Spatial Patterns of Fetal Loss and Infant Death in an Arsenic-affected Area in Bangladesh

International Journal of Health Geographics, 2010, 9:53, Published 26 October 2010

Nazmul Sohel, Marie Vahter, Mohammad Ali, Mahfuzar Rahman, Anisur Rahman, Peter Kim-Streatfield, Pavlos S Kanaroglou, and Lars Ake Persson

“Background: Arsenic exposure in pregnancy is associated with adverse pregnancy outcome and infant mortality. Knowledge of the spatial characteristics of the outcomes and their possible link to arsenic exposure are important for planning effective mitigation activities. The aim of this study was to identify spatial and spatiotemporal clustering of fetal loss and infant death, and spatial relationships between high and low clusters of fetal loss and infant death rates and high and low clusters of arsenic concentrations in tube-well water used for drinking.

“Method: Pregnant women from Matlab, Bangladesh, who used tube-well water for drinking while pregnant between 1991 and 2000, were included in this study. In total 29,134 pregnancies were identified. A spatial scan test was used to identify unique non-random spatial and spatiotemporal clusters of fetal loss and infant death using a retrospective spatial and spatiotemporal permutation and Poisson probability models. Result: Two significant clusters of fetal loss and infant death were identified and these clusters remained stable after adjustment for covariates. One cluster of higher rates of fetal loss and infant death was in the vicinity of the Meghna River, and the other cluster of lower rates was in the center of Matlab. The average concentration of arsenic in the water differed between these clusters (319 ug/L for the high cluster and 174 ug/L for the low cluster). The spatial patterns of arsenic concentrations in tube-well water were found to be linked with the adverse pregnancy outcome clusters. In the spatiotemporal analysis, only one high fetal loss and infant death cluster was identified in the same high cluster area obtained from purely spatial analysis. However, the cluster was no longer significant after adjustment for the covariates.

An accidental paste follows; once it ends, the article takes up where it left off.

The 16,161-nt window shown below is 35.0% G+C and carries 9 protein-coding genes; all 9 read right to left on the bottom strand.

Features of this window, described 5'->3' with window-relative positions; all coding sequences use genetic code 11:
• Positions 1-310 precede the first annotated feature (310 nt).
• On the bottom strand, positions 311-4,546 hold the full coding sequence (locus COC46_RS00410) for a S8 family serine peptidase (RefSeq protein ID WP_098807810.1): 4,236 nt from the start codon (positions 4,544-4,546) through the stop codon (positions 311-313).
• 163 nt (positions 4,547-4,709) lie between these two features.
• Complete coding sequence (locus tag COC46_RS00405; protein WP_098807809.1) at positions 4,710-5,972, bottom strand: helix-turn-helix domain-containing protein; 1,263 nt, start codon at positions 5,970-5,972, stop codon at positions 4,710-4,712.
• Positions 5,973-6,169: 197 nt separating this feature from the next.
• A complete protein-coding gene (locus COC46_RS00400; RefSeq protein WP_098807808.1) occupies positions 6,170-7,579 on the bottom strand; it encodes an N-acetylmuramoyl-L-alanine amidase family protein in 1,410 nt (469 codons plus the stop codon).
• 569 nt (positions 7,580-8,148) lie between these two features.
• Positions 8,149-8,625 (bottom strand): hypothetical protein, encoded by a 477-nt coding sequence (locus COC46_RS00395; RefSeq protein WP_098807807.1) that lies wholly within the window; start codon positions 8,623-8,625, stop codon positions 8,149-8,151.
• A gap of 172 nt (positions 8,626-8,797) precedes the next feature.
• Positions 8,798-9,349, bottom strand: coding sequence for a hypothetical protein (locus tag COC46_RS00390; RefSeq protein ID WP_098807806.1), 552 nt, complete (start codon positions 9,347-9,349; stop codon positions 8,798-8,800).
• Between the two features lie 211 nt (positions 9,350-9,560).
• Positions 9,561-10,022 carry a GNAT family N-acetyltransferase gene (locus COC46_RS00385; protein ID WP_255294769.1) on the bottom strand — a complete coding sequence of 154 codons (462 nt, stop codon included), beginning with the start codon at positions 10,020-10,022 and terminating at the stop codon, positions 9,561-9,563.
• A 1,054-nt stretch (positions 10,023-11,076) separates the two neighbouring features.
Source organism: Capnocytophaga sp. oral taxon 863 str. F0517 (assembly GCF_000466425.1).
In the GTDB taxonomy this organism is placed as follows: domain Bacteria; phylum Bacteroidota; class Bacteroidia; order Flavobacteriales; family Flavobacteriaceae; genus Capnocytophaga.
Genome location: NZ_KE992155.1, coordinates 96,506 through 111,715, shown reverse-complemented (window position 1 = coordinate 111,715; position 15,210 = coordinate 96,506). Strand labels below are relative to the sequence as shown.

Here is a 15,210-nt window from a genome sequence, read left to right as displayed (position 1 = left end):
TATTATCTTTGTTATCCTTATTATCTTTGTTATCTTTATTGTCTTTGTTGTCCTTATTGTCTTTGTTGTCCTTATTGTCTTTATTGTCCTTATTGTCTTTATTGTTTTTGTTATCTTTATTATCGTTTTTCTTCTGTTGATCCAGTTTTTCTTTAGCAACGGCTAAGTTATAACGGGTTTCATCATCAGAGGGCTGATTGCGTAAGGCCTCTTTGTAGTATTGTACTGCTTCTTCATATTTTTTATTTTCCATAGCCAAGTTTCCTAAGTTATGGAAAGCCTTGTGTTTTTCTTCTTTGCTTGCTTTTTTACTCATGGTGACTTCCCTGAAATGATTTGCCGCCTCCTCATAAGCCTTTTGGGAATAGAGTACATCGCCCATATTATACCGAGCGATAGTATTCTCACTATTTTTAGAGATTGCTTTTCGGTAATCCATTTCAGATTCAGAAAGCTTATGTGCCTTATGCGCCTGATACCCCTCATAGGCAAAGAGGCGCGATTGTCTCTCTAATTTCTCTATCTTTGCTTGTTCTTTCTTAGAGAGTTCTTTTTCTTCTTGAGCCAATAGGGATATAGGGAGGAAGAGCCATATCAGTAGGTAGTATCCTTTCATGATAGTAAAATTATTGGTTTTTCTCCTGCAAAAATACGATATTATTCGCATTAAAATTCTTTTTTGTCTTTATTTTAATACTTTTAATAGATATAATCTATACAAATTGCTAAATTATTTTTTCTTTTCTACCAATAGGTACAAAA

“Conclusion: The finding of this study suggests that given the geographical variation in tube-well water contamination, higher fetal loss and infant deaths were observed in the areas of higher arsenic concentrations in groundwater. This illustrates a possible link between arsenic contamination in tube-well water and adverse pregnancy outcome. Thus, these areas should be considered a priority in arsenic mitigation programs.”

Nazmul Sohel email, Marie Vahter email, Mohammad Ali email, Mahfuzar Rahman email, Anisur Rahman email, Peter Kim-Streatfield email, Pavlos S Kanaroglou email and Lars Ake Persson

Visualization of Attributed Hierarchical Structures in a Spatiotemporal Context

International Journal of Geographical Information Science, Volume 24 Issue 10 2010, Pages 1497 – 1513: Geospatial Visual Analytics: Focus on Time Special Issue of the ICA Commission on GeoVisualization

S. Hadlak; C. Tominski; H. -J. Schulz; H. Schumann

“When visualizing data, spatial and temporal references of these data often have to be considered in addition to the actual data attributes. Nowadays, structural information is becoming more and more important. Hierarchies, for instance, are frequently applied to make large and complex data manageable. Hence, a visual depiction of hierarchical structures in space and time is required.

“Although there are several techniques addressing specific aspects of spatio-temporal visualization, approaches that cope with space, time, data, and structure are rare. With this article we take a step to fill this gap. By combining various well-established concepts, we achieve a reasonably complete visualization of all of the aforementioned aspects, where our focus is on the hierarchical structures. We embed hierarchies directly into the regions of a map display using variants of the point-based layout. Layering and animation are applied to visualize temporal aspects. Based on the analysis goals, users can switch between representations that emphasize data attributes or hierarchical structures. Interaction techniques support users in navigating the data and their visualization. We demonstrate the usefulness of our approach by adapting it to implement a visualization for spatiotemporal human health data.”

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